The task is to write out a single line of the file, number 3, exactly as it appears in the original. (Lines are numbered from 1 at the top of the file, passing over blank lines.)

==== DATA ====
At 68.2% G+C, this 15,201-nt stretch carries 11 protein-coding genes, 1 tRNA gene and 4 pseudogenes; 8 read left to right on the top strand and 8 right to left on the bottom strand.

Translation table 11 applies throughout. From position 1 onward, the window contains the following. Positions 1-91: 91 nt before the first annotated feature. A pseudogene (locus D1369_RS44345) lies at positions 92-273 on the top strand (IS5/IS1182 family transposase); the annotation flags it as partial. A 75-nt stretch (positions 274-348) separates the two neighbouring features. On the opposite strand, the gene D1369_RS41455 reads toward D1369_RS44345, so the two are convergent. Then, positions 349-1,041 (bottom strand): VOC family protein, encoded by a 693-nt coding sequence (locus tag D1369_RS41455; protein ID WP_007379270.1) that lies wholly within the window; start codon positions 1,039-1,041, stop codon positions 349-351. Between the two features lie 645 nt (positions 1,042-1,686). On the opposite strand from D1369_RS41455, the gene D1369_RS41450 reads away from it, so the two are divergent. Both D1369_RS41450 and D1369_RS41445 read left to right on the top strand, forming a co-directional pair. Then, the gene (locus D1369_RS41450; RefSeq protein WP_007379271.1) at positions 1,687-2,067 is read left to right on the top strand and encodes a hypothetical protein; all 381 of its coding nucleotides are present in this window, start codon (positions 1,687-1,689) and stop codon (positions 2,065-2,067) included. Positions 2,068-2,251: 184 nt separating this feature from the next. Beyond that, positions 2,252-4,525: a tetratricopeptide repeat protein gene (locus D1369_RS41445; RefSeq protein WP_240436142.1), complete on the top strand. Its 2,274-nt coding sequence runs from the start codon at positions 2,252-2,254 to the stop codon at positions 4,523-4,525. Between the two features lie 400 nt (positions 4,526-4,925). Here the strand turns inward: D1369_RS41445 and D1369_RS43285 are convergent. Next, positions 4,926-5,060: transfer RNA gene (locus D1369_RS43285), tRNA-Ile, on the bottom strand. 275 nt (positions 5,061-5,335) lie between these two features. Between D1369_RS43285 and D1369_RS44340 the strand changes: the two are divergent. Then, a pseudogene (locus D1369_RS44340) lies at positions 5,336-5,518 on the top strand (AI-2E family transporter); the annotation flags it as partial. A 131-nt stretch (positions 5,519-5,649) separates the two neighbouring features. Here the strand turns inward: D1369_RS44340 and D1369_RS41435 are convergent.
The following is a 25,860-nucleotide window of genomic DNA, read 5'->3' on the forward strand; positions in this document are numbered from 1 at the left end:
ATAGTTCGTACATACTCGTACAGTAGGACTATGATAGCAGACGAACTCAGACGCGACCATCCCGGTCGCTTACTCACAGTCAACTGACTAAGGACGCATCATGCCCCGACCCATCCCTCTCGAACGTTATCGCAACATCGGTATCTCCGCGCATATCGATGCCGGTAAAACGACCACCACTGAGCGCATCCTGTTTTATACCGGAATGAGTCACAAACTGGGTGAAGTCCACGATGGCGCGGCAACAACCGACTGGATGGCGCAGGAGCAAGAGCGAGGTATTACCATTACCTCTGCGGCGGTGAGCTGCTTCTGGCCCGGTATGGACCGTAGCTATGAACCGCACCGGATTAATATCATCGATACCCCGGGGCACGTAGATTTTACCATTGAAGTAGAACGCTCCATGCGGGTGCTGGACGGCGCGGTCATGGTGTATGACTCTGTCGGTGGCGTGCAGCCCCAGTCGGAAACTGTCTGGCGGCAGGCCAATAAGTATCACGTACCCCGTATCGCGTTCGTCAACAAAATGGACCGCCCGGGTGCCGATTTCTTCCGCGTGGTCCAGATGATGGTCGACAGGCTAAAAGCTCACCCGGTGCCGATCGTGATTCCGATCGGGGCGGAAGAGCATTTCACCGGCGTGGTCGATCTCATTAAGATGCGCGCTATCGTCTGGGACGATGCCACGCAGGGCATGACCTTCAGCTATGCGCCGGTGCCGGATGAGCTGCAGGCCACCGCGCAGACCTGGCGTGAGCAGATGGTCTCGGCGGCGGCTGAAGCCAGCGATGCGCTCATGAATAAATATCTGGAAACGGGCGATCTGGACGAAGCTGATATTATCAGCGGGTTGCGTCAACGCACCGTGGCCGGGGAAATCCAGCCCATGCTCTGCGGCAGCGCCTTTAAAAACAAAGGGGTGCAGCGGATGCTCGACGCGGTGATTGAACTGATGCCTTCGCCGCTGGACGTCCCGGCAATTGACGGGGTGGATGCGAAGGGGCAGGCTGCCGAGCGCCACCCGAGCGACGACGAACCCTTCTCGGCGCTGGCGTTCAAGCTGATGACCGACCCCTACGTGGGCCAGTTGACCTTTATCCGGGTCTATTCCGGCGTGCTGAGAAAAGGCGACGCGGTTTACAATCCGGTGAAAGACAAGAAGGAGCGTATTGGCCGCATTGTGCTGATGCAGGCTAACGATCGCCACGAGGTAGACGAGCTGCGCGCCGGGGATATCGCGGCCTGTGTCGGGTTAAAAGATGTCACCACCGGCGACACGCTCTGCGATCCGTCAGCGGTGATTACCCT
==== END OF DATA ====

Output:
The following is a 25,860-nucleotide window of genomic DNA, read 5'->3' on the forward strand; positions in this document are numbered from 1 at the left end: